- The U.S. Department of the Interior believes it has authority to keep the coal-fired Navajo Generating Station in Arizona from closing, arguing that under a 50 year-old Congressional charter, the federal government owns a quarter of the plant.
- The generator's main customer for its electricity, the Central Arizona Project (CAP), will meet Thursday to discuss options.
- Arizona utility Salt River Project (SRP) and other owners plan to shutter the Navajo plant after its lease expires next year, but the closure could devastate local communities and the Trump Administration has been pressing to save coal-fired generation.
The same day President Trump ordered Department of Energy Secretary Rick Perry to stop the closure of coal and nuclear plants, the Interior Department informed CAP in a letter that it would turn to the 1968 charter to save the plant.
"We hope to work collaboratively with the district and other stakeholders to explore available options consistent with the 1968 act, which may include the submission of a new plan to Congress that reflects currently available and economically viable sources of power," the letter said.
Stakeholders have been rushing to find a solution, including the possibility of a new owner at the plant.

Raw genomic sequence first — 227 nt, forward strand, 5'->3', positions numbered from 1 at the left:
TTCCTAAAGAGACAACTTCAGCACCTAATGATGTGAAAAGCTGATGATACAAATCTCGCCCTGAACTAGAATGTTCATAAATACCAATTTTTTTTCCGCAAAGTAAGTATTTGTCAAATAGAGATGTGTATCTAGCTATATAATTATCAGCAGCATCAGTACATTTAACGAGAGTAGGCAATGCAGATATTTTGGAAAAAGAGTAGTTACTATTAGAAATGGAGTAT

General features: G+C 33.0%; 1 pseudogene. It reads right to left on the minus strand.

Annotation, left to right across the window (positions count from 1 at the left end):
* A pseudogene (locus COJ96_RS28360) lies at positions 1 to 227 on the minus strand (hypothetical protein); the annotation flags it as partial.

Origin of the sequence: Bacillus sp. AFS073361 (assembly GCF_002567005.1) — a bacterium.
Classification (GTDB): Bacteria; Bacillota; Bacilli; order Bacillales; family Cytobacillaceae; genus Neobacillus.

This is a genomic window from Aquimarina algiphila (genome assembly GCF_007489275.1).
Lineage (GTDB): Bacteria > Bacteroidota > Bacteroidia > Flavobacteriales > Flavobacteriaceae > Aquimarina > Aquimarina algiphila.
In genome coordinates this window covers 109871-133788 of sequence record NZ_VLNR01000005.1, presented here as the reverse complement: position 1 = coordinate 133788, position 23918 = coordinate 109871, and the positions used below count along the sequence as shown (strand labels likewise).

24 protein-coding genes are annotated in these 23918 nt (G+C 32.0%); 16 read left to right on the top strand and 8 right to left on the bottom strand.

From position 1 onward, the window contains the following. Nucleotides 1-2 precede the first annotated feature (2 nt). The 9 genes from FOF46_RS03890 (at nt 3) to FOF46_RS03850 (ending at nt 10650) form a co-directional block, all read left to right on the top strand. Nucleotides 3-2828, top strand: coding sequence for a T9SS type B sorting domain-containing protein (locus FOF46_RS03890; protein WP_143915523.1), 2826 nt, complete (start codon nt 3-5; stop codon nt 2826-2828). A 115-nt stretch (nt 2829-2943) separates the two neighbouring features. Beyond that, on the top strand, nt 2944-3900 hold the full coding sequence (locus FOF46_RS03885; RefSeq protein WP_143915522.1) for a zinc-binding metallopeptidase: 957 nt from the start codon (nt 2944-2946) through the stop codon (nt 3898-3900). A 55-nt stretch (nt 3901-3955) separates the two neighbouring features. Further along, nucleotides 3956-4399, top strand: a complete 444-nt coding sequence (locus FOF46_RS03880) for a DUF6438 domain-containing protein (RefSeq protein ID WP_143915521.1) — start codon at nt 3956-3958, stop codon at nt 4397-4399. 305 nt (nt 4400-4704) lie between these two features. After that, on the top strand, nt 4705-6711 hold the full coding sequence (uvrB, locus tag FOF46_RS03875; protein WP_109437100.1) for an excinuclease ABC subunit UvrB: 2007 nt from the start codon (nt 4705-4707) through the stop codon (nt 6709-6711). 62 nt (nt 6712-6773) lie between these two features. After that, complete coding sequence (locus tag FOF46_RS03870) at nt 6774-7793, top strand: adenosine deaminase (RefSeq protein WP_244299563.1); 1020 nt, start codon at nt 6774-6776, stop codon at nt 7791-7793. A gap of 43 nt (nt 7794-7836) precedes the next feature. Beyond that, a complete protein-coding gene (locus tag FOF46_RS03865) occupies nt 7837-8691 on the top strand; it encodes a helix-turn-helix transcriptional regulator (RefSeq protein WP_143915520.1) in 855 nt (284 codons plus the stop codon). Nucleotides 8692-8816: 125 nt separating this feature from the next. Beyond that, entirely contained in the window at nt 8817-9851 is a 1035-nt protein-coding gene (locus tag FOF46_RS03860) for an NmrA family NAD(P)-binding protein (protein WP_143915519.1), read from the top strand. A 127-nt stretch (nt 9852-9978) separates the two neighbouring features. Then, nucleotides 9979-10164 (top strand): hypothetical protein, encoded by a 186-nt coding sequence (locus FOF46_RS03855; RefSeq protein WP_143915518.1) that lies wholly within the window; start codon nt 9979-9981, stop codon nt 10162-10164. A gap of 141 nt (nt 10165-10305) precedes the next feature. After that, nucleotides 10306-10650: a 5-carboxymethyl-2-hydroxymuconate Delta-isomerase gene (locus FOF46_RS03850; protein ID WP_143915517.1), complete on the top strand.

In April, Middle River Power, which manages the power plant investments of Avenue Capital Group, talked with CAP in a meeting arranged by the financial advisory and asset management firm Lazard.
Following that, in a May 2 letter to the Central Arizona Water Conservation District, Middle River Power President Mark Kubow indicated a deal was possible. "As a result of the significant diligence conducted to date, including several visits to the plant, active engagement of the plant management team, and our experience and understanding of western markets, we are confident in our ability to create a lower-cost operating paradigm that repositions [the Navajo Generating System] in the current market environment," he wrote.
The Trump Administration has made it a priority to find a way to keep coal and nuclear plants online — despite the pressure they face in competitive markets where cheap natural gas has made the plants unprofitable
A memo, made public last week, shows President Trump is planning to bail out coal and nuclear plants at risk of closure under the authority of two seldom-used federal laws: Section 202 of the Federal Power Act and the Cold War-era Defense Production Act. The administration's plan to support struggling coal and nuclear generators would be an unprecedented federal intervention in wholesale power markets, industry analysts say.
In February 2017, SRP and other plant owners voted to close the plant by the beginning of 2019, to take advantage of lower wholesale power prices. Later that year, however, the plant won a reprieve after the Navajo Nation, which owns the land on which the plant sits, negotiated a new lease.